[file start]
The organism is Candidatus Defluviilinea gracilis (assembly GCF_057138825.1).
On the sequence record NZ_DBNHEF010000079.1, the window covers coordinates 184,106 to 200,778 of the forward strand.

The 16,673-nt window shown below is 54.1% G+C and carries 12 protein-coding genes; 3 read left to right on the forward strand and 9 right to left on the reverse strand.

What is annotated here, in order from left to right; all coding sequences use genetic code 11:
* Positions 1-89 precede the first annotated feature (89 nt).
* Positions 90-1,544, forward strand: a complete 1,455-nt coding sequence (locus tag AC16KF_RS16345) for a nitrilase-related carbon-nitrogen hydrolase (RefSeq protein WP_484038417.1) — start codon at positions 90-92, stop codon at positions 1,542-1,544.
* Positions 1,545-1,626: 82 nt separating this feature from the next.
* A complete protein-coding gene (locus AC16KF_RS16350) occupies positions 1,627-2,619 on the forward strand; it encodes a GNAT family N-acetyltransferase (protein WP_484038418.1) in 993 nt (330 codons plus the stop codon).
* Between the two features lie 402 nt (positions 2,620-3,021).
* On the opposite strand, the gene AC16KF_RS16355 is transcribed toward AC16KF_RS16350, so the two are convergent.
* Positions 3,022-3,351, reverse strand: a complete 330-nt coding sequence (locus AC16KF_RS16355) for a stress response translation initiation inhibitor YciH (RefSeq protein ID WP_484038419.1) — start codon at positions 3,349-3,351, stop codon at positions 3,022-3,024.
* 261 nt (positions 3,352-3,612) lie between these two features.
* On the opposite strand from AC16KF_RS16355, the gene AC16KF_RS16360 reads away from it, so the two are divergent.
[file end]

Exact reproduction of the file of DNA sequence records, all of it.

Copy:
The organism is Candidatus Defluviilinea gracilis (assembly GCF_057138825.1).
On the sequence record NZ_DBNHEF010000079.1, the window covers coordinates 184,106 to 200,778 of the forward strand.

The 16,673-nt window shown below is 54.1% G+C and carries 12 protein-coding genes; 3 read left to right on the forward strand and 9 right to left on the reverse strand.

What is annotated here, in order from left to right; all coding sequences use genetic code 11:
* Positions 1-89 precede the first annotated feature (89 nt).
* Positions 90-1,544, forward strand: a complete 1,455-nt coding sequence (locus tag AC16KF_RS16345) for a nitrilase-related carbon-nitrogen hydrolase (RefSeq protein WP_484038417.1) — start codon at positions 90-92, stop codon at positions 1,542-1,544.
* Positions 1,545-1,626: 82 nt separating this feature from the next.
* A complete protein-coding gene (locus AC16KF_RS16350) occupies positions 1,627-2,619 on the forward strand; it encodes a GNAT family N-acetyltransferase (protein WP_484038418.1) in 993 nt (330 codons plus the stop codon).
* Between the two features lie 402 nt (positions 2,620-3,021).
* On the opposite strand, the gene AC16KF_RS16355 is transcribed toward AC16KF_RS16350, so the two are convergent.
* Positions 3,022-3,351, reverse strand: a complete 330-nt coding sequence (locus AC16KF_RS16355) for a stress response translation initiation inhibitor YciH (RefSeq protein ID WP_484038419.1) — start codon at positions 3,349-3,351, stop codon at positions 3,022-3,024.
* 261 nt (positions 3,352-3,612) lie between these two features.
* On the opposite strand from AC16KF_RS16355, the gene AC16KF_RS16360 reads away from it, so the two are divergent.